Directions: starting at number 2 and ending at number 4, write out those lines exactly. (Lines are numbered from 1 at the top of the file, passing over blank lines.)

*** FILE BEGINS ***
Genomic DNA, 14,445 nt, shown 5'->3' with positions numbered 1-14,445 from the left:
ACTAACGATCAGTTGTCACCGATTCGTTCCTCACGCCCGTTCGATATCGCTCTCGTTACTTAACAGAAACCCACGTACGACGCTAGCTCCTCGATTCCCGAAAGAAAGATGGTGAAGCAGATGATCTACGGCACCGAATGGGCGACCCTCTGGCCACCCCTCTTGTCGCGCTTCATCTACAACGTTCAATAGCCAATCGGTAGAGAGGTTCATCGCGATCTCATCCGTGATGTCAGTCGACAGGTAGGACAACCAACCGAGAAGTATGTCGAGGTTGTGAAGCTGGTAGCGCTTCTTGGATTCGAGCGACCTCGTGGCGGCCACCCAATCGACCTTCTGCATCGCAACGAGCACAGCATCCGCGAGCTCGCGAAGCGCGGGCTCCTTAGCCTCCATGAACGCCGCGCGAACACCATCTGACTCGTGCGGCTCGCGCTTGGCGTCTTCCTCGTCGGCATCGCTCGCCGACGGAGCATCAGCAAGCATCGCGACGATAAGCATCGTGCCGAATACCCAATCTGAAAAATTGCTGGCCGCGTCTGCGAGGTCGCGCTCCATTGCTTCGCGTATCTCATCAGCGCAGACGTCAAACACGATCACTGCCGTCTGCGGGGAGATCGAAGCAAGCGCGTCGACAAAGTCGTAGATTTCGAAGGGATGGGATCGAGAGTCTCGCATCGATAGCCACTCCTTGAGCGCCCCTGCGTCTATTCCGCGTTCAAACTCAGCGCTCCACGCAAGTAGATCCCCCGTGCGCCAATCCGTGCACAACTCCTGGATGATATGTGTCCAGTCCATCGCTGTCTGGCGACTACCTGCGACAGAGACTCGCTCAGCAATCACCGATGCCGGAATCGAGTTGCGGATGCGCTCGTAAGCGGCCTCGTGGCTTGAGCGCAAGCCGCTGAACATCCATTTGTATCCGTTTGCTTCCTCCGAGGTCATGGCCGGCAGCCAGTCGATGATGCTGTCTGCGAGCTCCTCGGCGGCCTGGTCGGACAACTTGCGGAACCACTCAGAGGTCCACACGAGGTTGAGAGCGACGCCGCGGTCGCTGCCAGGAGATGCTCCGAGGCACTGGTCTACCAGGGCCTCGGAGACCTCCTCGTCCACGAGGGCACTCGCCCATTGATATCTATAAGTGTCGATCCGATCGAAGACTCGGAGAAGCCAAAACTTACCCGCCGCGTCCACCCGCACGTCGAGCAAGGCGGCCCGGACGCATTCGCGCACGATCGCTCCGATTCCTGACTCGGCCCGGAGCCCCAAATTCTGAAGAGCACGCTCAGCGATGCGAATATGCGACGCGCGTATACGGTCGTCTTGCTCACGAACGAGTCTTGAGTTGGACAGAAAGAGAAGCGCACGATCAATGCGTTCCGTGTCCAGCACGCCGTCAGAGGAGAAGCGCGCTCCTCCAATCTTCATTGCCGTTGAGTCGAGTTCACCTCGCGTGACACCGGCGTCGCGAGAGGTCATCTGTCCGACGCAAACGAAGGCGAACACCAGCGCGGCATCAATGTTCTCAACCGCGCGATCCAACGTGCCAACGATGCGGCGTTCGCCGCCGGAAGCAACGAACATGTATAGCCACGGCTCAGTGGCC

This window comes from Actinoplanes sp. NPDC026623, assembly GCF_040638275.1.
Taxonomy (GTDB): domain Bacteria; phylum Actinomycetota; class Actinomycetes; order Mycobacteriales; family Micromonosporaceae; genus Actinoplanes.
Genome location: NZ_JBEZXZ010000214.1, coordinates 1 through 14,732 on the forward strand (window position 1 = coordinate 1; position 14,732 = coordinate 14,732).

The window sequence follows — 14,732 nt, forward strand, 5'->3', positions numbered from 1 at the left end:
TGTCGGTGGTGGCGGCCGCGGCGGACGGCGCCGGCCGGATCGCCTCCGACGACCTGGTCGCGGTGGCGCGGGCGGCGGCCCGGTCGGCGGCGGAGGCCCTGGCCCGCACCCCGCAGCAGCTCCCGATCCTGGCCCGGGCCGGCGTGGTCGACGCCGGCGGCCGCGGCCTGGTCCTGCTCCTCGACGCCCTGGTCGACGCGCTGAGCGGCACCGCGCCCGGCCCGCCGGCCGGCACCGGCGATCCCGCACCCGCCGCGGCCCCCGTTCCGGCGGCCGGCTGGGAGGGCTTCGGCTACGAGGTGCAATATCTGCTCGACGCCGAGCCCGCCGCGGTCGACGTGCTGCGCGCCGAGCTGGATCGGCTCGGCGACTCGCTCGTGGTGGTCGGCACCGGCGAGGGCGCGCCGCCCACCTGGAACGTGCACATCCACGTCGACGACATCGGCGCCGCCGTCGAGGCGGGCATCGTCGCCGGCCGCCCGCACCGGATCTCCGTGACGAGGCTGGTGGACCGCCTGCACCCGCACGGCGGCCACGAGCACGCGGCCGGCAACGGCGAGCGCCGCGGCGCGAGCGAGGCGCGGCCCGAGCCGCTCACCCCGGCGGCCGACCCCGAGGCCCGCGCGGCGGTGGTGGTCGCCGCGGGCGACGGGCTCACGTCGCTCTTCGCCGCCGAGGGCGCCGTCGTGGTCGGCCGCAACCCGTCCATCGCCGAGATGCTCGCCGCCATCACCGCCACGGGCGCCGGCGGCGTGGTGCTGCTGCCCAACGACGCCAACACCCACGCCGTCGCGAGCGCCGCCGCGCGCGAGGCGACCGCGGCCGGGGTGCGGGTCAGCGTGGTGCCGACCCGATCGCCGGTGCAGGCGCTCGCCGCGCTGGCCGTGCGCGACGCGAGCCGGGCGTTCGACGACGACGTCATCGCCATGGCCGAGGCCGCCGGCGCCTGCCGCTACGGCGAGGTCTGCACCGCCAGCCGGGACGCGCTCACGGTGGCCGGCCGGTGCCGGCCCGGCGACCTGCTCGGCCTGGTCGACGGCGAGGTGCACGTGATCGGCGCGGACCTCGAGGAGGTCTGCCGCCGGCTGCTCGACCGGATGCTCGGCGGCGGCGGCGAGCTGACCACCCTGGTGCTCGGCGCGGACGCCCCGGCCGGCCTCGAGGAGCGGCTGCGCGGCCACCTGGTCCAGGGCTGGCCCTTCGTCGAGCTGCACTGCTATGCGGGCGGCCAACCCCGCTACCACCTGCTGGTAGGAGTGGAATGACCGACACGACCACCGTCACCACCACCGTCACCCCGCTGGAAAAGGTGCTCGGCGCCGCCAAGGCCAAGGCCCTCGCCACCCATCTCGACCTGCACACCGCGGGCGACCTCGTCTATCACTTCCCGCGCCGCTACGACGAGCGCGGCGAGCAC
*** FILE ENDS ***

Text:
ACTAACGATCAGTTGTCACCGATTCGTTCCTCACGCCCGTTCGATATCGCTCTCGTTACTTAACAGAAACCCACGTACGACGCTAGCTCCTCGATTCCCGAAAGAAAGATGGTGAAGCAGATGATCTACGGCACCGAATGGGCGACCCTCTGGCCACCCCTCTTGTCGCGCTTCATCTACAACGTTCAATAGCCAATCGGTAGAGAGGTTCATCGCGATCTCATCCGTGATGTCAGTCGACAGGTAGGACAACCAACCGAGAAGTATGTCGAGGTTGTGAAGCTGGTAGCGCTTCTTGGATTCGAGCGACCTCGTGGCGGCCACCCAATCGACCTTCTGCATCGCAACGAGCACAGCATCCGCGAGCTCGCGAAGCGCGGGCTCCTTAGCCTCCATGAACGCCGCGCGAACACCATCTGACTCGTGCGGCTCGCGCTTGGCGTCTTCCTCGTCGGCATCGCTCGCCGACGGAGCATCAGCAAGCATCGCGACGATAAGCATCGTGCCGAATACCCAATCTGAAAAATTGCTGGCCGCGTCTGCGAGGTCGCGCTCCATTGCTTCGCGTATCTCATCAGCGCAGACGTCAAACACGATCACTGCCGTCTGCGGGGAGATCGAAGCAAGCGCGTCGACAAAGTCGTAGATTTCGAAGGGATGGGATCGAGAGTCTCGCATCGATAGCCACTCCTTGAGCGCCCCTGCGTCTATTCCGCGTTCAAACTCAGCGCTCCACGCAAGTAGATCCCCCGTGCGCCAATCCGTGCACAACTCCTGGATGATATGTGTCCAGTCCATCGCTGTCTGGCGACTACCTGCGACAGAGACTCGCTCAGCAATCACCGATGCCGGAATCGAGTTGCGGATGCGCTCGTAAGCGGCCTCGTGGCTTGAGCGCAAGCCGCTGAACATCCATTTGTATCCGTTTGCTTCCTCCGAGGTCATGGCCGGCAGCCAGTCGATGATGCTGTCTGCGAGCTCCTCGGCGGCCTGGTCGGACAACTTGCGGAACCACTCAGAGGTCCACACGAGGTTGAGAGCGACGCCGCGGTCGCTGCCAGGAGATGCTCCGAGGCACTGGTCTACCAGGGCCTCGGAGACCTCCTCGTCCACGAGGGCACTCGCCCATTGATATCTATAAGTGTCGATCCGATCGAAGACTCGGAGAAGCCAAAACTTACCCGCCGCGTCCACCCGCACGTCGAGCAAGGCGGCCCGGACGCATTCGCGCACGATCGCTCCGATTCCTGACTCGGCCCGGAGCCCCAAATTCTGAAGAGCACGCTCAGCGATGCGAATATGCGACGCGCGTATACGGTCGTCTTGCTCACGAACGAGTCTTGAGTTGGACAGAAAGAGAAGCGCACGATCAATGCGTTCCGTGTCCAGCACGCCGTCAGAGGAGAAGCGCGCTCCTCCAATCTTCATTGCCGTTGAGTCGAGTTCACCTCGCGTGACACCGGCGTCGCGAGAGGTCATCTGTCCGACGCAAACGAAGGCGAACACCAGCGCGGCATCAATGTTCTCAACCGCGCGATCCAACGTGCCAACGATGCGGCGTTCGCCGCCGGAAGCAACGAACATGTATAGCCACGGCTCAGTGGCC

This window comes from Actinoplanes sp. NPDC026623, assembly GCF_040638275.1.
Taxonomy (GTDB): domain Bacteria; phylum Actinomycetota; class Actinomycetes; order Mycobacteriales; family Micromonosporaceae; genus Actinoplanes.